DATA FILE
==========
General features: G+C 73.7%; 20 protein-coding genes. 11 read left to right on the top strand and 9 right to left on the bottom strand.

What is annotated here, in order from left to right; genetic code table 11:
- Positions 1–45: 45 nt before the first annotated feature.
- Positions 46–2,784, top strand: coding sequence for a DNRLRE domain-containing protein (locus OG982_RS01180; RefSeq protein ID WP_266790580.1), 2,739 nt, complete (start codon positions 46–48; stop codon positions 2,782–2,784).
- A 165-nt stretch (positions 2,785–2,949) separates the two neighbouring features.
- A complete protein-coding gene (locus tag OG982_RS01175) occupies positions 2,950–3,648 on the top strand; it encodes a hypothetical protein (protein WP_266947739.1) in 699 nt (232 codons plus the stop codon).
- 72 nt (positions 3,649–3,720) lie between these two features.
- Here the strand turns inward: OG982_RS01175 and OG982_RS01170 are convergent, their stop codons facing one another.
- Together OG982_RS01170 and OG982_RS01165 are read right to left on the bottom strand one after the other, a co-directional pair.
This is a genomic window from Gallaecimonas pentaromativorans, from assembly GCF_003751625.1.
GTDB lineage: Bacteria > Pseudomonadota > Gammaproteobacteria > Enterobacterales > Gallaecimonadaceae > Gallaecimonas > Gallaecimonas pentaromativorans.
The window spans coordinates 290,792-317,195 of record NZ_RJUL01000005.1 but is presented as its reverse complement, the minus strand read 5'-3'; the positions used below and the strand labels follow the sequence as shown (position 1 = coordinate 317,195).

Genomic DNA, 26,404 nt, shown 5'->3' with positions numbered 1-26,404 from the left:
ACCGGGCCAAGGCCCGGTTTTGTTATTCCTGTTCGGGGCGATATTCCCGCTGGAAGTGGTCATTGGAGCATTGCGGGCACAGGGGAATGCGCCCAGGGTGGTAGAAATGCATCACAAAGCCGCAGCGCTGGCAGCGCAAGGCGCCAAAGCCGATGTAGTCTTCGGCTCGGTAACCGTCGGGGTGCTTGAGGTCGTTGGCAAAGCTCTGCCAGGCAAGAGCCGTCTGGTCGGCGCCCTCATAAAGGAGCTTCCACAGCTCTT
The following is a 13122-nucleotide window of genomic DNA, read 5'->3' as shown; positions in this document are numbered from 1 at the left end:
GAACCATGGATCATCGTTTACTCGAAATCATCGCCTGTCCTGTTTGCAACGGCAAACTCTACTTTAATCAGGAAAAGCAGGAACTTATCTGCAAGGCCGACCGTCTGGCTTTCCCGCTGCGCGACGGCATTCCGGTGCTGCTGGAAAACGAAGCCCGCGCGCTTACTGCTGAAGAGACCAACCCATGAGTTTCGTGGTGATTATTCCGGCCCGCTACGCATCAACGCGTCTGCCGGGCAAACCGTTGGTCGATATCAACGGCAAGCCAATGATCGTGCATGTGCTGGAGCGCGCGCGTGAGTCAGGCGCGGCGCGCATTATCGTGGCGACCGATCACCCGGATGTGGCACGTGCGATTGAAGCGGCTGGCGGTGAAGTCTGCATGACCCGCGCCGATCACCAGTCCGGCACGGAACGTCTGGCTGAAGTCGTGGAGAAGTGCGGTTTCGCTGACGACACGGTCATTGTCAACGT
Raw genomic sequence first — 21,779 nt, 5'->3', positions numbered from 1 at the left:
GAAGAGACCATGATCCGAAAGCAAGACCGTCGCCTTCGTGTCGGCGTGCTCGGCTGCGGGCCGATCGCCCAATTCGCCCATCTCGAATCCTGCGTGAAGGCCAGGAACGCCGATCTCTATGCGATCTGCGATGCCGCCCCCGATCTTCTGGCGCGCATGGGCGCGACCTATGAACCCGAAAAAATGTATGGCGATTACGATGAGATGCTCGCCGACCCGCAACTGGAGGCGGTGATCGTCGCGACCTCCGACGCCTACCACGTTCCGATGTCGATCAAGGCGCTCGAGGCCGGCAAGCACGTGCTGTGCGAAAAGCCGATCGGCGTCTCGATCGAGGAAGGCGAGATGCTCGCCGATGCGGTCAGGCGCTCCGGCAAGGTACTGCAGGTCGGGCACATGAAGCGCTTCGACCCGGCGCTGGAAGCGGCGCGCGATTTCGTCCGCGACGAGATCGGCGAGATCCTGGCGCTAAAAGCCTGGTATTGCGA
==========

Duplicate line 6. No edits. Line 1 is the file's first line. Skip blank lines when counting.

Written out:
- A complete protein-coding gene (locus tag OG982_RS01175) occupies positions 2,950–3,648 on the top strand; it encodes a hypothetical protein (protein WP_266947739.1) in 699 nt (232 codons plus the stop codon).